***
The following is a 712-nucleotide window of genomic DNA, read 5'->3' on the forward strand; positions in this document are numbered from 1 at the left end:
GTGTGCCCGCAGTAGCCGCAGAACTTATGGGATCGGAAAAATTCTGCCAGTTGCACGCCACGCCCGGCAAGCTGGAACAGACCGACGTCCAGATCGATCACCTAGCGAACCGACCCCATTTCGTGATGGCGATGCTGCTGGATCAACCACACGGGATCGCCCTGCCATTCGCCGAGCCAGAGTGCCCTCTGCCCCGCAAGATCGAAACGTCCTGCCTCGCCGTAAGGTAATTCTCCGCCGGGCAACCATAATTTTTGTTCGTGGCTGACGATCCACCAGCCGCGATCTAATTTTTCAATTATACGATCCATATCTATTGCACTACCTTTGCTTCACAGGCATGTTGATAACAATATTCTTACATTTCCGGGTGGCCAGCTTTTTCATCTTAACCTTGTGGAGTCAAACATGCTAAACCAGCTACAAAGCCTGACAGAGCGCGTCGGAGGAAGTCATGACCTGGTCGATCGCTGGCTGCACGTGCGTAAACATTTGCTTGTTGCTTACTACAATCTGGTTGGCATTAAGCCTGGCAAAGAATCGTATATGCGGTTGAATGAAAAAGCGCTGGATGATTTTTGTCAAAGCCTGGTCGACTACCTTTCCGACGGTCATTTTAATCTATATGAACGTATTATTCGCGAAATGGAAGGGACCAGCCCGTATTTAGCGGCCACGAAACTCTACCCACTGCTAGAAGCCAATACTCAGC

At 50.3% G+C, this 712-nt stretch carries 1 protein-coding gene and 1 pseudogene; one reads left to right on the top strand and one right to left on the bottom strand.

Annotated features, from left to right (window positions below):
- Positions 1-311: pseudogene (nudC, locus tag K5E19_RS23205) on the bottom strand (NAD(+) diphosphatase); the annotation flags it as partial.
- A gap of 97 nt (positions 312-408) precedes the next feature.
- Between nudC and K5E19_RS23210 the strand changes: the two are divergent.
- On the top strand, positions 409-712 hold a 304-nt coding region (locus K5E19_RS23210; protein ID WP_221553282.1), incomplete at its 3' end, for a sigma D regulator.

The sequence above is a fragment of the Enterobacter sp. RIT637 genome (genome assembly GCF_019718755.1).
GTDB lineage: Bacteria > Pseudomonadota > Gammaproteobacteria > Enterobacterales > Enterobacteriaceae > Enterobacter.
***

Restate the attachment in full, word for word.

The following is a 712-nucleotide window of genomic DNA, read 5'->3' on the forward strand; positions in this document are numbered from 1 at the left end:
GTGTGCCCGCAGTAGCCGCAGAACTTATGGGATCGGAAAAATTCTGCCAGTTGCACGCCACGCCCGGCAAGCTGGAACAGACCGACGTCCAGATCGATCACCTAGCGAACCGACCCCATTTCGTGATGGCGATGCTGCTGGATCAACCACACGGGATCGCCCTGCCATTCGCCGAGCCAGAGTGCCCTCTGCCCCGCAAGATCGAAACGTCCTGCCTCGCCGTAAGGTAATTCTCCGCCGGGCAACCATAATTTTTGTTCGTGGCTGACGATCCACCAGCCGCGATCTAATTTTTCAATTATACGATCCATATCTATTGCACTACCTTTGCTTCACAGGCATGTTGATAACAATATTCTTACATTTCCGGGTGGCCAGCTTTTTCATCTTAACCTTGTGGAGTCAAACATGCTAAACCAGCTACAAAGCCTGACAGAGCGCGTCGGAGGAAGTCATGACCTGGTCGATCGCTGGCTGCACGTGCGTAAACATTTGCTTGTTGCTTACTACAATCTGGTTGGCATTAAGCCTGGCAAAGAATCGTATATGCGGTTGAATGAAAAAGCGCTGGATGATTTTTGTCAAAGCCTGGTCGACTACCTTTCCGACGGTCATTTTAATCTATATGAACGTATTATTCGCGAAATGGAAGGGACCAGCCCGTATTTAGCGGCCACGAAACTCTACCCACTGCTAGAAGCCAATACTCAGC

At 50.3% G+C, this 712-nt stretch carries 1 protein-coding gene and 1 pseudogene; one reads left to right on the top strand and one right to left on the bottom strand.

Annotated features, from left to right (window positions below):
- Positions 1-311: pseudogene (nudC, locus tag K5E19_RS23205) on the bottom strand (NAD(+) diphosphatase); the annotation flags it as partial.
- A gap of 97 nt (positions 312-408) precedes the next feature.
- Between nudC and K5E19_RS23210 the strand changes: the two are divergent.
- On the top strand, positions 409-712 hold a 304-nt coding region (locus K5E19_RS23210; protein ID WP_221553282.1), incomplete at its 3' end, for a sigma D regulator.

The sequence above is a fragment of the Enterobacter sp. RIT637 genome (genome assembly GCF_019718755.1).
GTDB lineage: Bacteria > Pseudomonadota > Gammaproteobacteria > Enterobacterales > Enterobacteriaceae > Enterobacter.